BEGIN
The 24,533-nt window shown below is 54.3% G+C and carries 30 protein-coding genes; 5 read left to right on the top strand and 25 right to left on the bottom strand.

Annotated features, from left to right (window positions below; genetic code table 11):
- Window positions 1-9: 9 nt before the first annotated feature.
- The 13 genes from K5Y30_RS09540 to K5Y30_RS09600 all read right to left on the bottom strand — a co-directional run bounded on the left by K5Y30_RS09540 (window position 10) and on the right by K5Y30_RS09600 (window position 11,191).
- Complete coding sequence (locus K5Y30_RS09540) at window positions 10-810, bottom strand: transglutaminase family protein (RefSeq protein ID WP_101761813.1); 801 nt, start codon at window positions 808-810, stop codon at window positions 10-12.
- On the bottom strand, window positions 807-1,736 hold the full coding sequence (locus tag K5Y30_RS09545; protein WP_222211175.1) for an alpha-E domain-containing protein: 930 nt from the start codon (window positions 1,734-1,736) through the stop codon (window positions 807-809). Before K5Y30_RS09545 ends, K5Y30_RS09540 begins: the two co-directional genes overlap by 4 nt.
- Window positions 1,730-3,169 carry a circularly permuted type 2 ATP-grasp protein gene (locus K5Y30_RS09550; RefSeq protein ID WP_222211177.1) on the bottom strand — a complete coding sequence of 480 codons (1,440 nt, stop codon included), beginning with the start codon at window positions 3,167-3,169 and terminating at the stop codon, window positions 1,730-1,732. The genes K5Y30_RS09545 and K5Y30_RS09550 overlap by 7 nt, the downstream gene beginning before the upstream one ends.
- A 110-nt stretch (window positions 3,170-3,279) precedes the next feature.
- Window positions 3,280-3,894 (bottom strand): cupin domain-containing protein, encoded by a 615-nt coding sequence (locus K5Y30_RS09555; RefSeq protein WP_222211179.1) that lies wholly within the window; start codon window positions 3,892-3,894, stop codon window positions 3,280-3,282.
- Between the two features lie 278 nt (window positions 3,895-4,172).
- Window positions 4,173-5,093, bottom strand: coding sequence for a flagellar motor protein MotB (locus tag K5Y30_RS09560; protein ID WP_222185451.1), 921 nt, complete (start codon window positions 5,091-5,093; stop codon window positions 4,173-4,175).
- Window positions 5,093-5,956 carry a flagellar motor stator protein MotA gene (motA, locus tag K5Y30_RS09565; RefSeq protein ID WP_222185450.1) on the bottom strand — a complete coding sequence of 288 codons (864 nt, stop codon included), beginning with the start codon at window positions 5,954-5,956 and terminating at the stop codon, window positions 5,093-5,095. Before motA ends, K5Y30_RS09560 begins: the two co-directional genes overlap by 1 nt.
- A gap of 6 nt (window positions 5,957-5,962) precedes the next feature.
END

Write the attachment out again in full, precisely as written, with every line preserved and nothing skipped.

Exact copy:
The 24,533-nt window shown below is 54.3% G+C and carries 30 protein-coding genes; 5 read left to right on the top strand and 25 right to left on the bottom strand.

Annotated features, from left to right (window positions below; genetic code table 11):
- Window positions 1-9: 9 nt before the first annotated feature.
- The 13 genes from K5Y30_RS09540 to K5Y30_RS09600 all read right to left on the bottom strand — a co-directional run bounded on the left by K5Y30_RS09540 (window position 10) and on the right by K5Y30_RS09600 (window position 11,191).
- Complete coding sequence (locus K5Y30_RS09540) at window positions 10-810, bottom strand: transglutaminase family protein (RefSeq protein ID WP_101761813.1); 801 nt, start codon at window positions 808-810, stop codon at window positions 10-12.
- On the bottom strand, window positions 807-1,736 hold the full coding sequence (locus tag K5Y30_RS09545; protein WP_222211175.1) for an alpha-E domain-containing protein: 930 nt from the start codon (window positions 1,734-1,736) through the stop codon (window positions 807-809). Before K5Y30_RS09545 ends, K5Y30_RS09540 begins: the two co-directional genes overlap by 4 nt.
- Window positions 1,730-3,169 carry a circularly permuted type 2 ATP-grasp protein gene (locus K5Y30_RS09550; RefSeq protein ID WP_222211177.1) on the bottom strand — a complete coding sequence of 480 codons (1,440 nt, stop codon included), beginning with the start codon at window positions 3,167-3,169 and terminating at the stop codon, window positions 1,730-1,732. The genes K5Y30_RS09545 and K5Y30_RS09550 overlap by 7 nt, the downstream gene beginning before the upstream one ends.
- A 110-nt stretch (window positions 3,170-3,279) precedes the next feature.
- Window positions 3,280-3,894 (bottom strand): cupin domain-containing protein, encoded by a 615-nt coding sequence (locus K5Y30_RS09555; RefSeq protein WP_222211179.1) that lies wholly within the window; start codon window positions 3,892-3,894, stop codon window positions 3,280-3,282.
- Between the two features lie 278 nt (window positions 3,895-4,172).
- Window positions 4,173-5,093, bottom strand: coding sequence for a flagellar motor protein MotB (locus tag K5Y30_RS09560; protein ID WP_222185451.1), 921 nt, complete (start codon window positions 5,091-5,093; stop codon window positions 4,173-4,175).
- Window positions 5,093-5,956 carry a flagellar motor stator protein MotA gene (motA, locus tag K5Y30_RS09565; RefSeq protein ID WP_222185450.1) on the bottom strand — a complete coding sequence of 288 codons (864 nt, stop codon included), beginning with the start codon at window positions 5,954-5,956 and terminating at the stop codon, window positions 5,093-5,095. Before motA ends, K5Y30_RS09560 begins: the two co-directional genes overlap by 1 nt.
- A gap of 6 nt (window positions 5,957-5,962) precedes the next feature.